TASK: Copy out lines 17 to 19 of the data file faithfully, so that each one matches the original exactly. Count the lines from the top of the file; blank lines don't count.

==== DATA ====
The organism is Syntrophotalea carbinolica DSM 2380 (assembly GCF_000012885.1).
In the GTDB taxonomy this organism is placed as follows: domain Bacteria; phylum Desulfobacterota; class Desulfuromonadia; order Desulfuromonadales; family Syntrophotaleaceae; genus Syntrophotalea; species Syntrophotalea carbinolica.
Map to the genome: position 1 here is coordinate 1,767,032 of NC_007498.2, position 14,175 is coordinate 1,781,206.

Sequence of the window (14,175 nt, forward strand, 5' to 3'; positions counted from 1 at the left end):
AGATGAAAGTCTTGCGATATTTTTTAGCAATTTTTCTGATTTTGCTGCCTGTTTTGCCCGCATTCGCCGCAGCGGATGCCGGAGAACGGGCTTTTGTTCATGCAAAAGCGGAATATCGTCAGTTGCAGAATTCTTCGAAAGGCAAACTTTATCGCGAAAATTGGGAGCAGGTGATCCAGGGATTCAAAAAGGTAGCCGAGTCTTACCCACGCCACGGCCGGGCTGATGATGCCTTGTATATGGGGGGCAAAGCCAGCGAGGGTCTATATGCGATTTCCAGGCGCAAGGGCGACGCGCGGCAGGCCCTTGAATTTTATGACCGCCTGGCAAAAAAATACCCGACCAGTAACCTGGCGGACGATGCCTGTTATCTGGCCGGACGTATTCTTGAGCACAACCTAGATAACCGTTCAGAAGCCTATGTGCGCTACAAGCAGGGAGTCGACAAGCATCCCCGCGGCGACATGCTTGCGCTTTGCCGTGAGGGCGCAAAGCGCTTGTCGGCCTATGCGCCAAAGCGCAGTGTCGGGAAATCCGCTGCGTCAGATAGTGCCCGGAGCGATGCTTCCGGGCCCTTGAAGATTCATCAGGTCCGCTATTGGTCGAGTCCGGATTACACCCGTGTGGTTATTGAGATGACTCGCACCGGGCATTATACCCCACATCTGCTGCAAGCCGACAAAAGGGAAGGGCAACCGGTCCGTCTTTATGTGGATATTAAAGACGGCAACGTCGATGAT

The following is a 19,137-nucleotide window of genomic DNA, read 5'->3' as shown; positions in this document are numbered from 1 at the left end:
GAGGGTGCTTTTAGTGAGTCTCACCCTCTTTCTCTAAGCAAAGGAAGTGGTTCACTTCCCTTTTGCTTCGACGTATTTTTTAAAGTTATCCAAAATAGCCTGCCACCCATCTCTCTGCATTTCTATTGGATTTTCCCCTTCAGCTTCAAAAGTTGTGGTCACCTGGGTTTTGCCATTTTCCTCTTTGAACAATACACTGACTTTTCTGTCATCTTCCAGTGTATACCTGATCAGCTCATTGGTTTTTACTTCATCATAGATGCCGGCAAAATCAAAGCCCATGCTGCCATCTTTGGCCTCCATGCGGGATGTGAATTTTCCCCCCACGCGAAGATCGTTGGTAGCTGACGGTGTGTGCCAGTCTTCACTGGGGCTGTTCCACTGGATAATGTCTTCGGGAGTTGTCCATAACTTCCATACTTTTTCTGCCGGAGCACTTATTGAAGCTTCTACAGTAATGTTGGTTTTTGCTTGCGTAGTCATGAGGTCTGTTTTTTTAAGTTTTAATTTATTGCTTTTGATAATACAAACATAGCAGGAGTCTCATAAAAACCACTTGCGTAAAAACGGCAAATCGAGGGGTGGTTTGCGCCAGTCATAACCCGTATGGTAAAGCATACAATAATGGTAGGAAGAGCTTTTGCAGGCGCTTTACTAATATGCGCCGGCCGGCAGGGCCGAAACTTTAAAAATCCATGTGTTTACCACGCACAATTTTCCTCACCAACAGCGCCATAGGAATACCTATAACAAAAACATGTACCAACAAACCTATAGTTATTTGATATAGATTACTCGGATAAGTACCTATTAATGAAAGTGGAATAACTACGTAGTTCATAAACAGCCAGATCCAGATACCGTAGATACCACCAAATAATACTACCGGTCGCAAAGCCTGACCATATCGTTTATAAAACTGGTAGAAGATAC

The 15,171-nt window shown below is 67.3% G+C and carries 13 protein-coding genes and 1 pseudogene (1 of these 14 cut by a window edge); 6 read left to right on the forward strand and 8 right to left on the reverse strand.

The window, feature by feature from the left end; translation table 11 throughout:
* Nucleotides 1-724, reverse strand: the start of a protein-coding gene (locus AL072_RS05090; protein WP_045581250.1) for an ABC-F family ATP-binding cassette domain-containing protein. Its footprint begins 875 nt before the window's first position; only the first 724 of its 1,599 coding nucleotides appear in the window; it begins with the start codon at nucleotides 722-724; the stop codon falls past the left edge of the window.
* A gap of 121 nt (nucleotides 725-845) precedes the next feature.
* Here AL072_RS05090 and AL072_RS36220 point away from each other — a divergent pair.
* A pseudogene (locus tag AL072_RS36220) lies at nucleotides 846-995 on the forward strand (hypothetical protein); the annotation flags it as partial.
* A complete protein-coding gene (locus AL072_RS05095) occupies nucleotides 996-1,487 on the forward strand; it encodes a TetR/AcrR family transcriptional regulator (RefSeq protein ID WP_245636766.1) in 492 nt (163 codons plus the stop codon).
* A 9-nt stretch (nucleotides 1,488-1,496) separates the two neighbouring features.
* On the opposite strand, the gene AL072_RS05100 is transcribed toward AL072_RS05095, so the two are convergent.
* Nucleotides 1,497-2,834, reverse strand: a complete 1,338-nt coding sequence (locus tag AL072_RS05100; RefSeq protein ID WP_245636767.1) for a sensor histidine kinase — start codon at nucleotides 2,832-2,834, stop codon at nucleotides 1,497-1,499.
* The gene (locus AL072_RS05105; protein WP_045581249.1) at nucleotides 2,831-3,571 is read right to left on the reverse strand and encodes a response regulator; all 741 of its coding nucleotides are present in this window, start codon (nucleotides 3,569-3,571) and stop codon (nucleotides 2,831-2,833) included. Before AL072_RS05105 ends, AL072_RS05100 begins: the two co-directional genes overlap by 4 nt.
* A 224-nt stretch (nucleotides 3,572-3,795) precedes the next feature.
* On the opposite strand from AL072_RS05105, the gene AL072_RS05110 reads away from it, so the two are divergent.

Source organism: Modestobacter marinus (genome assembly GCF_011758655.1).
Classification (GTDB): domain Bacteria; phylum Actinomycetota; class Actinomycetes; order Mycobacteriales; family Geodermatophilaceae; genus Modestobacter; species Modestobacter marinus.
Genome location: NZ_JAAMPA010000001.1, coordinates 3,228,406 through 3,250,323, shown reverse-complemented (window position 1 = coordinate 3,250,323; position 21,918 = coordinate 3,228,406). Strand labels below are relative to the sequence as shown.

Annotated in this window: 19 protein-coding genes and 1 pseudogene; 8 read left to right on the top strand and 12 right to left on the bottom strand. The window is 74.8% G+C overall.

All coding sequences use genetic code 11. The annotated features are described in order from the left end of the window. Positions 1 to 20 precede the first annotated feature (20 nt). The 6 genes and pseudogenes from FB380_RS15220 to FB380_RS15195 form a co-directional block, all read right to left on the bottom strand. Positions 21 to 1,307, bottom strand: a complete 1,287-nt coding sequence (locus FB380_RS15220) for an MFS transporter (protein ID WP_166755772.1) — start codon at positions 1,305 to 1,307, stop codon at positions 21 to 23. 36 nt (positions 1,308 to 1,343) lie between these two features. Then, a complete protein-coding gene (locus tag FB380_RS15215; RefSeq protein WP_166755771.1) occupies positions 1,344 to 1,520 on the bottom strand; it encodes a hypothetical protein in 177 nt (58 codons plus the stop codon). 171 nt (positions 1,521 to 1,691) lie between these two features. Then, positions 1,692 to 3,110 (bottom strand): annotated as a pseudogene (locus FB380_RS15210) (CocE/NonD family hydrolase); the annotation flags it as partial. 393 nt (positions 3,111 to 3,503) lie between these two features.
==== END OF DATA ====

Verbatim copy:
* Nucleotides 1,497-2,834, reverse strand: a complete 1,338-nt coding sequence (locus tag AL072_RS05100; RefSeq protein ID WP_245636767.1) for a sensor histidine kinase — start codon at nucleotides 2,832-2,834, stop codon at nucleotides 1,497-1,499.
* The gene (locus AL072_RS05105; protein WP_045581249.1) at nucleotides 2,831-3,571 is read right to left on the reverse strand and encodes a response regulator; all 741 of its coding nucleotides are present in this window, start codon (nucleotides 3,569-3,571) and stop codon (nucleotides 2,831-2,833) included. Before AL072_RS05105 ends, AL072_RS05100 begins: the two co-directional genes overlap by 4 nt.
* A 224-nt stretch (nucleotides 3,572-3,795) precedes the next feature.